I took advantage of a damp Sunday afternoon to practice some digiscoping with my iPhone. The lighting was poor but the dog and I had several outings and got a lot of fresh air. I can see why people opt for carbon-fiber tripods- my aluminum one gets pretty heavy one long jaunts.
Here’s a female Northern Cardinal which I sometimes confuse with the Pyrrhuloxia, her Mexican cousin. (Thanks, Sue, for the correction.)
You can’t walk 100 yards here without seeing the Texas state bird, the Northern Mockingbird. They are singing and tussling for territory but unlike blackbirds, they don’t wear out their welcome.
Curved-bill Thrasher are amazing singers and seem to go on for minutes without a pause.
We went down by the lake and found this Great Egret trying to hide in the rushes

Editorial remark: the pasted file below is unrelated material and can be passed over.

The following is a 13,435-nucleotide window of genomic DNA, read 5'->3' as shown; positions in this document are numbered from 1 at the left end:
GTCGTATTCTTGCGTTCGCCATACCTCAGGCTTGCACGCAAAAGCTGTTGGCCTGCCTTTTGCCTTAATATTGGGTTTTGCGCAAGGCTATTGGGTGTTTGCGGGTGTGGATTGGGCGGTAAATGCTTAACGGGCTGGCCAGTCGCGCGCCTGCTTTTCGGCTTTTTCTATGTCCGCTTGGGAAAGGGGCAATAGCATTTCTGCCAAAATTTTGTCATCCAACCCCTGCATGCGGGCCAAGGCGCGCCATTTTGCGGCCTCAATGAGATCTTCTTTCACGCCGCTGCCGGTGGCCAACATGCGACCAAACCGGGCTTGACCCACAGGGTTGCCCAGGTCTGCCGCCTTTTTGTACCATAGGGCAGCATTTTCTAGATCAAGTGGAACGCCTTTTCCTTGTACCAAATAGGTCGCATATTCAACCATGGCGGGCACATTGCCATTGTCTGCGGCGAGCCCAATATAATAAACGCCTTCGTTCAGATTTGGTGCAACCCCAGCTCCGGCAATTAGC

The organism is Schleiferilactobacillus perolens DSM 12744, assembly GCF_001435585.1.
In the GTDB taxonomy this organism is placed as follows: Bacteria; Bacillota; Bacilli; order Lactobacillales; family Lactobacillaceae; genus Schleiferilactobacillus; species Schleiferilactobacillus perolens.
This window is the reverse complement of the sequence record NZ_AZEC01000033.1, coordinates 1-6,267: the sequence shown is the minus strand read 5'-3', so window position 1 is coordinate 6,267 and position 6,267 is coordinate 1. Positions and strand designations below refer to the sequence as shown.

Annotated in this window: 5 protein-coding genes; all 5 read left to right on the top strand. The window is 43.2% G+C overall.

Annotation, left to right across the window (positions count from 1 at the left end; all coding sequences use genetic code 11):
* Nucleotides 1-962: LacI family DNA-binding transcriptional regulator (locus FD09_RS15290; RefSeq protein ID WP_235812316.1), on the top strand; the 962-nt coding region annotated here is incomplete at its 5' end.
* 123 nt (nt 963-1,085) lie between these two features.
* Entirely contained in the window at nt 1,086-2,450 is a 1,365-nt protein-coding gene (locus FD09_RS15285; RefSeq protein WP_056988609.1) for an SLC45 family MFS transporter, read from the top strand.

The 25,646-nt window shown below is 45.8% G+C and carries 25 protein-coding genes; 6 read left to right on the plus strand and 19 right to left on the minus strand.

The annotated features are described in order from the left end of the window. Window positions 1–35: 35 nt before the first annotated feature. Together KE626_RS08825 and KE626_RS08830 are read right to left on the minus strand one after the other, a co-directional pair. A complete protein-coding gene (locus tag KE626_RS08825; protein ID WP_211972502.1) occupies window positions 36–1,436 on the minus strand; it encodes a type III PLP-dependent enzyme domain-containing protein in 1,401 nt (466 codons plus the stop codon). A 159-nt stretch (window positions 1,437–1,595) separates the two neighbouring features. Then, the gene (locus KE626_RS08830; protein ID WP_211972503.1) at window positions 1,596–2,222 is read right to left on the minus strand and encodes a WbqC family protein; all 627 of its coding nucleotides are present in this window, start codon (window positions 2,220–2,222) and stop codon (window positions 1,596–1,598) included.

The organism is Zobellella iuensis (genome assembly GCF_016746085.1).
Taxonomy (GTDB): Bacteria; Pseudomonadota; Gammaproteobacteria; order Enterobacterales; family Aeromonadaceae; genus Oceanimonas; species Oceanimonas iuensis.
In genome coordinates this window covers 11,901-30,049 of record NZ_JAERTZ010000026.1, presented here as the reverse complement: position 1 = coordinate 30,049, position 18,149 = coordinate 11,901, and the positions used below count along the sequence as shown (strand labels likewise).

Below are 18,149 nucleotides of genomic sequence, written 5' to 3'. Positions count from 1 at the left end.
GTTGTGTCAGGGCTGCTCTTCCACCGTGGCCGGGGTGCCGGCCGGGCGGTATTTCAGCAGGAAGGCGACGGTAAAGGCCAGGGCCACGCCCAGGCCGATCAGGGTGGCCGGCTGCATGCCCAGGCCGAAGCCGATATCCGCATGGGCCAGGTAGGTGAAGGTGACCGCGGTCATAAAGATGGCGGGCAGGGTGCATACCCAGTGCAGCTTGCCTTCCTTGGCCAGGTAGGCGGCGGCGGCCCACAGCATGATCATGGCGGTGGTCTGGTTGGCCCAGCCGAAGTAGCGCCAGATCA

This Eastern Phoebe and a partner were actively feeding and calling. It’s nice to think that the “fee-bee” call will be in our Vermont woods in a couple of months.
Not to be outdone, this female Vermillion Flycatcher performed for us. There are perhaps four pairs in the park and while the males are the most spectacular in plumage, the gals do ok.
Vermillion Flycatchers are my kind of bird: easy-to-see, wonderful to watch in action, and inclined to return to, or near the same perch. What’s not to like?